By Joe Hung
It was in the summer of 1960. President Dwight D. Eisenhower was coming to Taipei for a two-day state visit on June 18. A couple of days before his arrival, I was invited to a press tour of Ching Chuan Kang Air Base in Taichung. At that time, the air base was top secret, because it was used solely by the U.S. Air Force. The commander in charge of the air base was Taiwan’s Air Force officer, of course. He commanded air base guards alone. It was a virtual American airbase. The U.S. Taiwan Defense Command arranged the press tour. Aside from the American news correspondents, I was the only Chinese reporter invited to visit Ching Chuan Kang, because I worked for the U.S. Information Service in Taipei and The China Post, the only English-language newspaper in Taiwan at that time. We made the visit to meet a squadron of F-104 Starfighters arriving from Clark Airbase in Luzon to help protect Taiwan against a possible air attack while President Eisenhower was in Taipei. It was a year and a half after the 1958 Battle of the Taiwan Strait, or Quemoy Crisis. As a matter of fact, the Chinese Communist shore battery hit Quemoy again on June 17 and 19, though Mao Zedong didn’t dare to order an air attack on Taiwan. While at Ching Chuan Kang, we were all allowed to sit in the cockpit of any Starfighter, albeit there was no photo session. Starfighters fought in the Vietnam War, which was still raging on then. A fighter pilot showed us Sidewinder air-to-air missiles and explained how he aimed and fired them to shoot down an enemy plane in a snap of fingers. We also boarded a C-103 transport plane for an ��inspection.�� On return to Taipei, I wrote a story about Sidewinders, with which Taiwan’s fighters scored all wins in dogfights against Soviet-made MiG 17s during the Quemoy Crisis. The story was published and I was under investigation. The Ministry of National Defense wanted to know how I got top secret military information. I got off scot-free, for I was so told by the American Phantom pilot. I knew the frame of mind of the top brass. Shortly after my encounter, a reporter of the now long defunct Shang Kung Daily (�Ӥu����) in Chiayi (�Ÿq) in Southern Taiwan was convicted of compromising a military top secret by ��revealing�� the name of the commander of the Matsu Defense Command. The poor reporter was given an MND free junket to the offshore island opposite Fuzhou, capital city of the province of Fujian of the People’s Republic of the mainland of China. On return to Chiayi, he wrote a story in which he named the commander.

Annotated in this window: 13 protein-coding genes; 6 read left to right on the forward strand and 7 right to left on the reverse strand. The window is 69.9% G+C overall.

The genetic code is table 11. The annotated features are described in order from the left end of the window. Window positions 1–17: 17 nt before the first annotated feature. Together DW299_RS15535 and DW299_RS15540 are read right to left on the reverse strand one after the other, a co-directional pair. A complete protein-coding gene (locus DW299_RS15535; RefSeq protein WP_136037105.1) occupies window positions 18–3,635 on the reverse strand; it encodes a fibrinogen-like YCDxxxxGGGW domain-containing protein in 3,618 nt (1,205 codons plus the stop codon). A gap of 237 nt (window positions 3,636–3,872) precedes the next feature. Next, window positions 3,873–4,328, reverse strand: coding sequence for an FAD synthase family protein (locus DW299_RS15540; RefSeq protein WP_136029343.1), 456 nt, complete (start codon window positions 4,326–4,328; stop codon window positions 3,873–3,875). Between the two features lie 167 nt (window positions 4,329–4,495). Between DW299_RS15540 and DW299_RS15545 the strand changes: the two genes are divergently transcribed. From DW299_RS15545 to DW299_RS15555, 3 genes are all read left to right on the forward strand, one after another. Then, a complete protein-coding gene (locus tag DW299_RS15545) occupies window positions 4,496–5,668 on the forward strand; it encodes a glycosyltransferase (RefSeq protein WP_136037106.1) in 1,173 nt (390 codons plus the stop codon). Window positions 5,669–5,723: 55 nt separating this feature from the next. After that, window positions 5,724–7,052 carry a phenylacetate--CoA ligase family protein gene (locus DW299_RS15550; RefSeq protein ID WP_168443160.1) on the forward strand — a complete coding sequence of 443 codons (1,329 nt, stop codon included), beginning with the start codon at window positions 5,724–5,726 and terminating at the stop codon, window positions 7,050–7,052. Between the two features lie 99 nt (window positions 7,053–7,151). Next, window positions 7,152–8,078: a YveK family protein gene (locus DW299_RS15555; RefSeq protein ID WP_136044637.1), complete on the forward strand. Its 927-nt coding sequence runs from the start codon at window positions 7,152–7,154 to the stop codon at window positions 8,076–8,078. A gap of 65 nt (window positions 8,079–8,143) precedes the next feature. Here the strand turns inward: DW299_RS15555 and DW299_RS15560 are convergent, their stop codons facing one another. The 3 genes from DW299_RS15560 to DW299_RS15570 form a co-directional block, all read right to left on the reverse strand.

The reporter was given a one-year sentence, I recall. But what interested me is the way the judgment report by the Chiayi District Court was written. The judge got to mention the Matsu commander, who was Maj. Gen. Shih Chueh. But the judge couldn’t name Gen. Shih. If he had done, he would be committing the crime of compromising the top secret just like the reporter he himself had convicted. So he wrote ��Matsu Defense Commander XXX.��